Before blowing up with the New York Knicks, Jeremy Lin excelled in two stints with the Reno Bighorns during the 2010-11 season and was named to the D-League Showcase first team.
This story isn't about "Linsanity".
This isn't about Jeremy Lin going undrafted out of Harvard, signing with the Golden State Warriors, being waived twice over by the Warriors and Houston Rockets, claimed by the New York Knicks and surviving another cut four days before transforming into the Messiah of Madison Square Garden.
This isn't about Lin becoming the Knicks' first player (along with center Jerome Jordan) to be assigned to their D-League affiliate, the Erie Bayhawks, last month or entering the league as the NBA's first American-born player of Taiwanese or Chinese descent or his open devout Christian faith.
This story isn't even about Lin blowing up this past week by scoring 89 points in his first three starts with the Knicks, featuring his latest miracle on Friday night in New York against the Los Angeles Lakers: a career-high 38 points, 4 rebounds, 7 assists, 2 steals and shooting 56.5% from the field.
Instead, the feel-good story of this NBA season is a testament to a young player's overall development in the D-League, deeply rooted in two stints during the 2010-11 season with the Reno Bighorns.
"He (Lin) is a great kid - fearless. He can get to the rim on anyone," former Reno and current Los Angeles D-Fenders head coach, Eric Musselman told Ridiculous Upside.
"I loved coaching Jeremy".
Like many rookies relegated to the D-League after starting the season on an NBA roster, Lin actually arrived in Reno a bit down on his luck. The word "demotion" lingered in his mind. He was assigned to Reno in late December 2010 after appearing in 17 games with the Warriors, averaging 1.9 points and 1.1 steals in 8.5 minutes per game. With playing time came production. In his first game, Lin finished with 10 points in roughly 18 minutes of action and two nights later dropped 20 points in 21 minutes. The encore took place over the next two games when Lin averaged 18 points per game -- he was aggressive and showed what he could do if given the opportunity.
"He was always the first one to practice and the last to leave. We played him at 1,2 and 3 and he never complained about what position he played. He is such a smart player and is great at playing pick and roll basketball."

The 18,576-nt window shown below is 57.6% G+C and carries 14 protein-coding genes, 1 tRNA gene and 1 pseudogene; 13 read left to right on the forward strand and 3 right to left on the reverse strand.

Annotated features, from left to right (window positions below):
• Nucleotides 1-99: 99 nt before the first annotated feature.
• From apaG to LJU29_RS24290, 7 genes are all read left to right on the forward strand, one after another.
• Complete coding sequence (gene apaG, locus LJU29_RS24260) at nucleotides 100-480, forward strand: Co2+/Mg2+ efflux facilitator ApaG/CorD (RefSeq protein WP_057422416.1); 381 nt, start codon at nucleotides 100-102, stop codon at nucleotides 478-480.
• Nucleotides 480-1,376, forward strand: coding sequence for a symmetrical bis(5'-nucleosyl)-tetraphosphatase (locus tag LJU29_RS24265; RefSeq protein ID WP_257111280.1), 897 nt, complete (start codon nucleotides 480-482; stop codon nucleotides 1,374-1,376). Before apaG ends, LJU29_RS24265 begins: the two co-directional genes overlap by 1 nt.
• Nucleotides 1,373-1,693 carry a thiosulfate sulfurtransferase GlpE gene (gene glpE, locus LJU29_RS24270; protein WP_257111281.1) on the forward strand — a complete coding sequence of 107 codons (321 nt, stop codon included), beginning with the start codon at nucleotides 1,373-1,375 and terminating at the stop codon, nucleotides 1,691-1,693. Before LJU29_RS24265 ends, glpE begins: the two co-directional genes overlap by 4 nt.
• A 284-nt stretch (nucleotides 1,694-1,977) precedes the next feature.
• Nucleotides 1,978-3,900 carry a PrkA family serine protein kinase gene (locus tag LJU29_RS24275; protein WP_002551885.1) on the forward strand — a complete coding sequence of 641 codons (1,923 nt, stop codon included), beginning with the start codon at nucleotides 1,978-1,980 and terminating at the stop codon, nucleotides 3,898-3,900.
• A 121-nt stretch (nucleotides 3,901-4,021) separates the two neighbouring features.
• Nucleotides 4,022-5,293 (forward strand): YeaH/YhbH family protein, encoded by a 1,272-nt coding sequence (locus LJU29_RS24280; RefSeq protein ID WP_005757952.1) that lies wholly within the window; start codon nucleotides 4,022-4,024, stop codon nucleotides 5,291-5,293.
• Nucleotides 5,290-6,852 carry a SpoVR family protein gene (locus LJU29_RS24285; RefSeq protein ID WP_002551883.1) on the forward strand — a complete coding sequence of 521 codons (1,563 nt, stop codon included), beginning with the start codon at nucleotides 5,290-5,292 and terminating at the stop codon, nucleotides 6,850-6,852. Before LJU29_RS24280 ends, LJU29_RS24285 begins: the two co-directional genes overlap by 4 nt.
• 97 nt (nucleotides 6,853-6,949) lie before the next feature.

After four games in Reno, the Warriors recalled Lin only to place him on the in-active list upon his return. It would be a short stay.
In mid-January of last year, Lin was named to the D-League Showcase first team and fell into a groove starting 8 games and leading the team in scoring with 17.9 points, 5.6 rebounds and 4.7 assists in 32 minutes per game. Lin's development is also attributed to the Bighorns' coaching staff aside from Musselman. Aubrey McCreary, Phil Handy and Clay Moser all had a hand in helping in Lin's maturation process and as a unit, the coaching staff watched a lot of film on Lin before deciding how to best utilize his talents on the floor.
"In the D-League and as a staff you owe it to the players to improve their games and make them grow as players. With Jeremy the D-League helped his confidence explode," added Musselman, with McCreary (Cleveland), Handy (Los Angeles Lakers) and Moser (Lakers) all promoted to the NBA this season.
"Jeremy was awesome last year. He had a great attitude and played so well last year at the D-League Showcase. I was surprised he ever got waived."
Then there is the Jeremy Lin off of the court. It's hard not to think of the word "character" when talking about Lin and Musselman became a witness every time the team flew to away games.
"He would give his preferential seating on plane flights to teammates. NBA assignment players get first-class seats on flights and he always gave up his seats."
The Warriors eventually recalled Lin in early February of last season. And while he only ended up playing spot minutes to finish out the year at Golden State, a full year later Lin's stock has risen to the point where a return to New York for next season should already be in the works.
Still, there is always room to get better in this game and that goes for Lin too.
"He is improving as a shot maker and will keep getting better," said Musselman.
Thankfully for Lin the Bighorns were there to facilitate his growth and now the entire D-League can relish in how far Lin has come since those days in Reno.
"He's such a tough and great competitor."